The non-binding resolution follows complaints of voter rigging
Iraq MPs demand partial recount of election results
The Iraqi parliament has urged an investigation into allegations of vote fraud in this month's general election, passing a resolution seeking a partial recount.
The non-binding resolution seeks to cancel ballots cast from overseas and within displacement camps inside the country and would require 10 per cent of all votes to be manually recounted.
If cheating were discovered it could lead to a recount of all ballots nationwide.
The move by MPs follows protests over alleged vote rigging on May 12. The proposed recount would be compared to electronic tallies, to address concerns that electronic voting machines had been hacked.
"In case of discovery of fraud, then a recount would be carried out for all votes across the country," Abdel Malik Al Husseini, spokesman for the speaker of parliament, told The National.
Parliament held the emergency session on Monday night to pass measures aimed at restoring confidence in the elections, Mr Al Husseini said.
With 168 of parliament's 328 MPs present, the resolution sought to “annul diaspora votes and votes that were conducted in displaced camps in Anbar, Salahuddin and Diyala provinces.”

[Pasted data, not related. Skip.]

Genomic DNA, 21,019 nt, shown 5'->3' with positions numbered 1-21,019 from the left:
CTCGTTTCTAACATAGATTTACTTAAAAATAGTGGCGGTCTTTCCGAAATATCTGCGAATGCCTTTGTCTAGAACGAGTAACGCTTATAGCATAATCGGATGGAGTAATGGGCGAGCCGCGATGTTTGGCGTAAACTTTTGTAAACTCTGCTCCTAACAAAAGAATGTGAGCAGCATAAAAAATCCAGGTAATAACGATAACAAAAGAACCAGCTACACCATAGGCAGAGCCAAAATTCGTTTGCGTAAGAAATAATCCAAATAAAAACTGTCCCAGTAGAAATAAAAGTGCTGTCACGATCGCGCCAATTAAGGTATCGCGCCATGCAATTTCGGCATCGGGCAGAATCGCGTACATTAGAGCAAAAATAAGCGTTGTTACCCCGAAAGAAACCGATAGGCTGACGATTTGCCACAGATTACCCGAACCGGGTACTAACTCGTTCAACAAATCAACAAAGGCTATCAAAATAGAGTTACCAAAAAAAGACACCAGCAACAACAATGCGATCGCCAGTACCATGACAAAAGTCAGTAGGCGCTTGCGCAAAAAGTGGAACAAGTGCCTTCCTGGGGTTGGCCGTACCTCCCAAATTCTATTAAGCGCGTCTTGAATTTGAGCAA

The resolution does not compel Iraq's Independent High Electoral Commission (IHEC) to take action however, as parliament does not have authority to issue it specific instructions.
"This was a non-binding resolution, whatever Iraqi MPs say, they have no authority to pass legislation cancelling votes or requiring anything regarding an election. It means nothing," Iraq analyst Kirk Sowell tweeted.
Voting in this year's election was conducted electronically for the first time, in an effort to combat perceptions of voter fraud. However, even before polls closed a number of politicians and monitoring groups raised concerns that the machines could be hacked.
Iraq's speaker of parliament, Salim Al Jubouri, called on Iraq’s Integrity Commission and judicial authorities to “maintain a democratic electoral process”.
Mr Al Jubouri said that “authorities must ensure that tampering and voter irregularities are eliminated from elections”.
On May 17, Jan Kubis, the UN's special envoy to Iraq, called on Iraq's IHEC to investigate complaints of voting irregularity to strengthen confidence in the electoral process. “The commission has to act expeditiously in order to seriously address all complaints including, as necessary, the conduct of partial manual recount in selected locations, notably in Kirkuk," he said.
IHEC says it has already invalidated ballots from 103 polling stations in five provinces. Prime Minister Haider Al Abadi has said that accusations of fraud will be investigated.
The demand for a recount may be politically motivated, some Iraqi politicians argue. "Losers are losing," tweeted former finance minister Hoshyar Zebari.